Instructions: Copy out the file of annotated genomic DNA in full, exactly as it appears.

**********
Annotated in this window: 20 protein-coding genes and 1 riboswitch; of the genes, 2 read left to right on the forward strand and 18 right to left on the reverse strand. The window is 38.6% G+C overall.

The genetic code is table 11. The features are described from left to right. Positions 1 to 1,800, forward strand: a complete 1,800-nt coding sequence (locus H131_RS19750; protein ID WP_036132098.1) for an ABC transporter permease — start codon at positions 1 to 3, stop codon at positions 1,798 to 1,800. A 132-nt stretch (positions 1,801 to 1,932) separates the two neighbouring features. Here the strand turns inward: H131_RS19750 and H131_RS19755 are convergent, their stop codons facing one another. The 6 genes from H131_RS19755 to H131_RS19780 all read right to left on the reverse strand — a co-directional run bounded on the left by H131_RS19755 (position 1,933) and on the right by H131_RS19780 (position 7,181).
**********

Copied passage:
Annotated in this window: 20 protein-coding genes and 1 riboswitch; of the genes, 2 read left to right on the forward strand and 18 right to left on the reverse strand. The window is 38.6% G+C overall.

The genetic code is table 11. The features are described from left to right. Positions 1 to 1,800, forward strand: a complete 1,800-nt coding sequence (locus H131_RS19750; protein ID WP_036132098.1) for an ABC transporter permease — start codon at positions 1 to 3, stop codon at positions 1,798 to 1,800. A 132-nt stretch (positions 1,801 to 1,932) separates the two neighbouring features. Here the strand turns inward: H131_RS19750 and H131_RS19755 are convergent, their stop codons facing one another. The 6 genes from H131_RS19755 to H131_RS19780 all read right to left on the reverse strand — a co-directional run bounded on the left by H131_RS19755 (position 1,933) and on the right by H131_RS19780 (position 7,181).